VisLab Intercontinental Autonomous Challenge is a big game of follow the leader but with autonomous robots. Details can be found at on Wikipedia and at VisLab's website. The pair of robots are autonomous vehicles designed to follow each other without any human intervention on a 13,000 km trip from Parma, Italy to Shanghai, China
The destination is the 2010 World Expo whose theme is “better cities, better life”. There is a good overview on Wikipedia 2010 World Expo entry. The challenge is to reach Shanghai with the two driverless vehicles. Passengers will be riding in the two driverless vehicles so they can intervene if an emergency arises. The project is partially funded by the European Research Council (ERC).
The vehicles and much of the other hardware and software was provided by a range of companies. Piaggo Porter Commercial Vehicles provided the five vehicles used in the system including the two autonomous vehicles used in the challenge. TopCon provided the CAN-based servo motor on the steering wheel, the GPS, and the UHF radio for vehicle-to-vehicle communication. Thales Computers provided the on-the-halt and on-the move satellite communication systems, bandwidth for live image streaming, and sat-phone coverage. IBM provided systems for for CO2 sensing and GPRS coverage for data communication. Enfinity provided the monocrystalline Enfinity 240M6 solar panel.
Hardware and Sensor Suite
The robots are electric vehicles. They all have a load of batteries that provide motive power. The solar panels provide power only to the automatic driving system. The solar support highlights green power but the main batteries are recharged at night.
A number of laser and radar systems are space around the vehicle. These provide obstacle recognition as well as tracking vehicles ahead and behind. In front on the roof is a pair of color cameras provide short range (80cm) object recognition. The laser scanner in center on the roof provides more accurate distance information.
There is a panoramic vision system about where the rear view mirror is located. It has 3 camaras and is designed to track the vehicle being followed. Also in front on the bumper are a pair of laser scanners on the left and right. They have a range of 30m with a 240 degrees scan area. The laser scanner on the center of the bumper is a 4 plane scanner with an 80m range and 100 degrees span.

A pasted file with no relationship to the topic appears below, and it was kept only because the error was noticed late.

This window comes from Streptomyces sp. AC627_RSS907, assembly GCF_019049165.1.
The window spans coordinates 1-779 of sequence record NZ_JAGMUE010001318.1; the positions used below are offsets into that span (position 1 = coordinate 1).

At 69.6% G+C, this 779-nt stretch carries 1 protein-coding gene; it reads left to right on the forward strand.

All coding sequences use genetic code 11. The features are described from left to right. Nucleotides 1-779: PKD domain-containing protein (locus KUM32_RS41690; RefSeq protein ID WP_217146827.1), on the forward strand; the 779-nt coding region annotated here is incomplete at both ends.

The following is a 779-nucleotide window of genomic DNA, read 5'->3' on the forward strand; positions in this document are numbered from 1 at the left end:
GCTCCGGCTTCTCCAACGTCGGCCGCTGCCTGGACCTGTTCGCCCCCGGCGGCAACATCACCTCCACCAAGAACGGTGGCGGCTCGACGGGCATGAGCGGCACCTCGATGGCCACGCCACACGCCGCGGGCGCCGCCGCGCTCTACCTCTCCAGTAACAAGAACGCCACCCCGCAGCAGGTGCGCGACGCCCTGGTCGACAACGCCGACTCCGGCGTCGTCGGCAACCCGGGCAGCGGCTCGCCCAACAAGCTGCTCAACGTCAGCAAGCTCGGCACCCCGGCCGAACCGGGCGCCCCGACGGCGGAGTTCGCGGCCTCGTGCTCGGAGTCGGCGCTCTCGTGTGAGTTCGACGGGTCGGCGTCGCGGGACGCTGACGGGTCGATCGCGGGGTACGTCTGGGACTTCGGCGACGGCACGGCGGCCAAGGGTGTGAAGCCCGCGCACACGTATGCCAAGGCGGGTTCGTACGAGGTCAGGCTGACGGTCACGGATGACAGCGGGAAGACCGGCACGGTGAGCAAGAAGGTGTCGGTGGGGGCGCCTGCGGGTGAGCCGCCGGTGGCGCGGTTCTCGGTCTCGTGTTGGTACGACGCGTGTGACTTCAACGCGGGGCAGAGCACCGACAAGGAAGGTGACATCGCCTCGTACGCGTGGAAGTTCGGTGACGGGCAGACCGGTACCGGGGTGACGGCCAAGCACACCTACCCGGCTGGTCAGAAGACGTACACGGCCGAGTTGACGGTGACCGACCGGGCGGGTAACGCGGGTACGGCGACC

On the back is a pair of rear color cameras, essentially a rear view mirror. On top of the vehicle is the localization system. It contains the GPS system, inertial sensor suite, and the UHF transceiver for remote communication.
There are two connections to the outside world. One plug provides access to the computer network. It includes an Ethernet connection. The engine power plug is for recharging the batteries.
The ruggedized computers are mounted inside the passenger cab. Multiple Mini-ITX systems are networked together using Ethernet.
The lead car will be following its own plan although human operators may intervene at times because there are not maps to all the areas being navigated. If intervention is needed, other than emergencies, it will be a matter of recommending the direction to go. The second car will be following the first unless it loses site of the lead car. The cars will have passengers but they will be observing, not helping. The observers can take control in an emergency.
The trip will not be in a specialized or limited environment as the DARPA challenges have been. The caravan approach provides a safety factor while placing the robots in a real environment. The robots are definitely pushing the envelope.
The robots will need to addres a wide range of environments with variations in road conditions, weather, infrastructures, temperature, traffic, and even possibly unlawful behavior of other road participants. The navigation system has a map of the trip and will track the vehicles location using the navitation system's GPS and inertial guidance system. The trip is over 13,000 km. Human intervention will be required to attach charging cables at night but little else.
The vehicles are all electric. They will be running through extreme environments so this is not only a robot challenge but an electric car engineering challenge as well.
The vehicles may look ungainly because sensors are mostly outboard but this has advantages. First, it makes repair or adjustment easier. Second it highlights the hardware used. Power generators will be available in additional vehicles to provide recharge facilities when external power is not available at night. Some of the trip will be off the beaten path. The range of the vehicles is 100 km and the maximum speed is 60 km/h. Average speed will be lower.